When the Obama Administration came into office the newly appointed Acting Commissioner ordered an internal investigation of the Collagen Scaffold's review process. Dr. Shuren and others eventually authored an internal FDA report which identified "multiple departures from processes, procedures, and practices" that raised "serious questions about whether the integrity (as well as the quality) of the review process was compromised." After the report was issued and when he became Center Director, Dr. Shuren (Dr. Schultz's successor) recommended reevaluation of Dr. Schultz's decision to clear the ReGen device.

Dr. Shuren then convened a second panel of medical and scientific experts to review the ReGen device. They concluded the device was indeed safe with some concerns with efficacy. They did not recommend the device be pulled from the market. But Dr. Shuren did. He recommended the clearance for the device be rescinded despite questionable authority to do so stating the clearance "was in error" and that to "rectify the error" FDA would rescind the substantial equivalence determination. FDA issued an order requiring ReGen to immediately pull the scaffold from the market.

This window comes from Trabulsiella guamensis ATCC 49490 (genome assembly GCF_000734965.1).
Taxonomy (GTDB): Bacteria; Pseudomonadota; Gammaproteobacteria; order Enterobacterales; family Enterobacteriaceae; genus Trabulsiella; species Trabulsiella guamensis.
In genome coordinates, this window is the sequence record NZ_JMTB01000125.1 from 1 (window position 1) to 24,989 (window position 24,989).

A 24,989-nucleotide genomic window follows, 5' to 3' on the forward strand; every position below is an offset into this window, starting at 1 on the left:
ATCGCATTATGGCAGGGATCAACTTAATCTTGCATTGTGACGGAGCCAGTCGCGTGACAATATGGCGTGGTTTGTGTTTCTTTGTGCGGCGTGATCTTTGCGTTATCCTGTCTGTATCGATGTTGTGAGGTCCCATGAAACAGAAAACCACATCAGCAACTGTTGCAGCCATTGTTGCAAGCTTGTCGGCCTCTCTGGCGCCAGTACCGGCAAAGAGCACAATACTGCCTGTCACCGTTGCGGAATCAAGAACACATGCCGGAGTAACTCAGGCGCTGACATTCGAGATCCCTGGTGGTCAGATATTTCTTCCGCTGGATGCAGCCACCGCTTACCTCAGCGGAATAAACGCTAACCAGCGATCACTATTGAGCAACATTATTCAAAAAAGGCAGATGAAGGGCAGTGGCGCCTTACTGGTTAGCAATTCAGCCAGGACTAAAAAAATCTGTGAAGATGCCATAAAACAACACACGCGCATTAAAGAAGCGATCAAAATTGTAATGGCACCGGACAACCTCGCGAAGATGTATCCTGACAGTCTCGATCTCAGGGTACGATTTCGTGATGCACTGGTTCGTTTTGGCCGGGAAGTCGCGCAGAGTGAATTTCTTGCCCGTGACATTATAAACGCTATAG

As part of its findings the court also found there was no misconduct that would allow for a reconsideration of the 510(k). The court even affirmed the right of a company to enlist the assistance of their elected representatives. The court stated:

For example, FDA's report on the scaffold's review process acknowledged that communications between members of the New Jersey congressional delegation and FDA officials were "not inappropriate." J.A. 850. And in fact, representing the interests of constituents is a key and proper part of the job of Representatives and Senators. Indeed, FDA received pressure from other Members of Congress to change the original reclassification decision. Not surprisingly, therefore, Members of Congress were on both sides of the question. The Member' expression of their views-on both sides-was not misconduct for purposes of the American Methyl exception...